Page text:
• Sergey Zhuravlev. Excellent! Can you do it without creating a table? (your second solution is very nice and imaginative)
  • WSchwach. Your solution qualifies as cheating. Altering the given table to insert duplicate records is not a valid solution. Good shot, nonetheless!
  • Morgan Tocker. Very creative! That's very good.
  • Matthias. Good use of the allotted characters.
  • Ephes. Not bad. But you are not assuming that t1 is the only table in your system. Will you try without creating tables?
  • Hubert. Nice try. One of the elements you mentioned will lead you to the right track. Keep trying.
  • Bill Karwin. I did not specify that the numbers should be contiguous, and you took advantage of it! Well done!
  • Domas. Good solution. I expected more from you.
  • Tobias. Your first solution runs forever. The second one is cheating (using a information_schema table)
  • Erik. Nope. No other tables allowed. Not even information_schema tables.
  • William: Nope. No stored routines allowed. And the instruction to create the routine is longer than 75 characters. Your second solution has a command longer than 75 chars, and it's using other tables, and it does not work either!

Some hints

Keep trying, and consider that my intended solution does the following:
  • Inserts contiguous records;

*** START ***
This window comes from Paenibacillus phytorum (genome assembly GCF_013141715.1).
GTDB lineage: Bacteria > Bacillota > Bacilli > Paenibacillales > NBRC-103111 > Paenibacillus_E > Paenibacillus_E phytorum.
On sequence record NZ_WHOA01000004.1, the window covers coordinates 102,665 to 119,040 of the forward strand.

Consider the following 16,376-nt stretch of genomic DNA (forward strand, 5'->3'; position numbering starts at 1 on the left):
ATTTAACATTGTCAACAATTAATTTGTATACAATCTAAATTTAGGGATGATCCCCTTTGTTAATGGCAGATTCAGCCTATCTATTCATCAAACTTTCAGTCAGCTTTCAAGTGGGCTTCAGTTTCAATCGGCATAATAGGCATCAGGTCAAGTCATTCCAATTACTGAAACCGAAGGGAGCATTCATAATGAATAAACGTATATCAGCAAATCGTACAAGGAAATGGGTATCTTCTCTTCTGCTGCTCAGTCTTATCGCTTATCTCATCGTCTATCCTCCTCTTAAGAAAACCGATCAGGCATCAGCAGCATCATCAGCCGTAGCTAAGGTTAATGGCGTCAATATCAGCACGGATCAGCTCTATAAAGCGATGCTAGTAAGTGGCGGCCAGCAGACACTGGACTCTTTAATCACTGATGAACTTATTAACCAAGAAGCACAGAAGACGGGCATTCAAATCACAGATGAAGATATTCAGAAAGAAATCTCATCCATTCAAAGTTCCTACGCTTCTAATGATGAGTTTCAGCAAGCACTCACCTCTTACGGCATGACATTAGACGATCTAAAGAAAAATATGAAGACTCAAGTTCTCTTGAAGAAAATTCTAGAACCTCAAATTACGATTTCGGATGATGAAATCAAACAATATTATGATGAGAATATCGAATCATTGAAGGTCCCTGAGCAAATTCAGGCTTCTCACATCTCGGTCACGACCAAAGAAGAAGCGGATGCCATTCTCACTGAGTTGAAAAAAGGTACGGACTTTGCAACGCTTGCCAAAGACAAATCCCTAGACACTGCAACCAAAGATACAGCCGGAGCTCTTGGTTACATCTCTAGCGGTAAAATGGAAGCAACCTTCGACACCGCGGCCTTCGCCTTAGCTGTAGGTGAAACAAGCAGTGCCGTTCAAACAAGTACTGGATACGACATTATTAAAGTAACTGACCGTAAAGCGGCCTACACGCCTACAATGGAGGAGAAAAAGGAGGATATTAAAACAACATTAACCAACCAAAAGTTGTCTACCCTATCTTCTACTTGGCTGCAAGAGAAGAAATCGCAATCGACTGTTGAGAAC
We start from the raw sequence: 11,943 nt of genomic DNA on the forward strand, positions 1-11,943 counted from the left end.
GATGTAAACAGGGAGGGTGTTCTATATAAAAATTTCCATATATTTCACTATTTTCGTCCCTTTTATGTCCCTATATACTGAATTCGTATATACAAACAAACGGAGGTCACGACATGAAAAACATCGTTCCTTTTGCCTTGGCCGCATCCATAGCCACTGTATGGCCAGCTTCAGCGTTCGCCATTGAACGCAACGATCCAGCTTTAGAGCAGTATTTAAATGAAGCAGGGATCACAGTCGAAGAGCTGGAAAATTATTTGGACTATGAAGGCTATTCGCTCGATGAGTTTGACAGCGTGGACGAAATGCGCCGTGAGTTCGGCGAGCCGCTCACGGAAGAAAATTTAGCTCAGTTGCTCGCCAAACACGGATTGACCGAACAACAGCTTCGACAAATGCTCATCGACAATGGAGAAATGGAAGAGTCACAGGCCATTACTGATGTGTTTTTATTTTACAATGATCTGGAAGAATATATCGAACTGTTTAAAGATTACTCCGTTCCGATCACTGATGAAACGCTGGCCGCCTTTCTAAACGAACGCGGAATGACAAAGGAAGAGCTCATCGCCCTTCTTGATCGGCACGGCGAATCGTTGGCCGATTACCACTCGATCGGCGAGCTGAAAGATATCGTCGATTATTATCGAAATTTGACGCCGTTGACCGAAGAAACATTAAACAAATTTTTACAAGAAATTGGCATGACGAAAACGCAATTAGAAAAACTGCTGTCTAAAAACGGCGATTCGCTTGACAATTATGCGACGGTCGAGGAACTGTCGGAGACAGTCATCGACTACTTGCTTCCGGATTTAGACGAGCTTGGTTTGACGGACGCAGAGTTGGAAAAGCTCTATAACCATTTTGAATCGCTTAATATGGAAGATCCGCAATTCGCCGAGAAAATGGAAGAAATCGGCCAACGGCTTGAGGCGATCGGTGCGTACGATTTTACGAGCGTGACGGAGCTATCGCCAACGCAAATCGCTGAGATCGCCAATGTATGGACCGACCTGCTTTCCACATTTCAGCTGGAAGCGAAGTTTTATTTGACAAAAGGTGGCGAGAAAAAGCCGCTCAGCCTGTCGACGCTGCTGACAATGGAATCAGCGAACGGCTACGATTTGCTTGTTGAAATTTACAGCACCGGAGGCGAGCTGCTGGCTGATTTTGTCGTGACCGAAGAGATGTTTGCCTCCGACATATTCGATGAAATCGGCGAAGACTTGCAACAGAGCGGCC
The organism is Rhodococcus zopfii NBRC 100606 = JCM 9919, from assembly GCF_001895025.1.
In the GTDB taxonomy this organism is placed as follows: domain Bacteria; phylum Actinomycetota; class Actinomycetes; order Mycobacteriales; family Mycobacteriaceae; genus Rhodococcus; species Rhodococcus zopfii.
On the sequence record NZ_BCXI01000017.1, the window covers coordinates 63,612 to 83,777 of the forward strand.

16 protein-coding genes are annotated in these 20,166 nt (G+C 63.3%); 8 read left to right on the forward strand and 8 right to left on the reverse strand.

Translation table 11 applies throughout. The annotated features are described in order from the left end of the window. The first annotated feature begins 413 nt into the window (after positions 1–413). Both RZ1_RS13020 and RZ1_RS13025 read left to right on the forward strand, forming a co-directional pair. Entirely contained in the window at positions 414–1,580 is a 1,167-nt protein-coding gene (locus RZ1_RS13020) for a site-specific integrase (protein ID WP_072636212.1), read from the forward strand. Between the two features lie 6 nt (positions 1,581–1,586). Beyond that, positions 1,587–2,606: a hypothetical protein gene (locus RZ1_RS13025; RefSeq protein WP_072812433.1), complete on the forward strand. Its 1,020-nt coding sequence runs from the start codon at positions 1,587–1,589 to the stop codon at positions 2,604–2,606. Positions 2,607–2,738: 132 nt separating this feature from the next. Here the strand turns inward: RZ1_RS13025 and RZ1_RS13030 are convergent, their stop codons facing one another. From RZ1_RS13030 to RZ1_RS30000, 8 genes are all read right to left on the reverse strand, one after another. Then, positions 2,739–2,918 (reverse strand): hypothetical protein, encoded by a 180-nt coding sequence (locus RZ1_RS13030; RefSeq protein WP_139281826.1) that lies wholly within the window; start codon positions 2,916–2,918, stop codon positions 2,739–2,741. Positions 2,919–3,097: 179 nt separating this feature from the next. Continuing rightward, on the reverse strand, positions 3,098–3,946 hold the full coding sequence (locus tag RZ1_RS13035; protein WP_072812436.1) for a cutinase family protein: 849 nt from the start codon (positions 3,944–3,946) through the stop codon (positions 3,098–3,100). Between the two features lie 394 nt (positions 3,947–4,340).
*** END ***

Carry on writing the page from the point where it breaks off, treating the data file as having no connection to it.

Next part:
• Uses all dates in this century;
  • Does not insert from ANY table, not even t1;
  • Does not use LIMIT;
  • The total execution time is below 7 seconds.
UPDATE: Solution online!

28 comments:

zhur said...

create table t2 (i int primary key auto_increment);
insert into t2 () values (),(),(),(),(),(),(),(),(),(),(),(),(),(),(),();
insert into t2 () select null from t2 a1,t2 a2,t2 a3,t2 a4,t2 a5;
insert into t1 select now()+interval i second from t2 limit 1000000;
drop table t2;

wSchwach said...

Four statements are enough:
ALTER TABLE t1 DROP PRIMARY KEY;
CREATE TABLE a (a int(3));
INSERT INTO TABLE a VALUES (1),(2),(3),(4),(5),(6),(7),(8),(9),(10);
INSERT INTO t1 SELECT now() from a b,a c,a d,a e,a f,a g;

Mstar said...

And what is the prize?

gmax said...

Mstar,
the prize, as mentioned in the post, is "fame and fortune", i.e. just the glory. :)

Morgan said...

drop table if exists t1;
create table t1 (
dt datetime not null,
primary key (dt)
);
SET @a=0;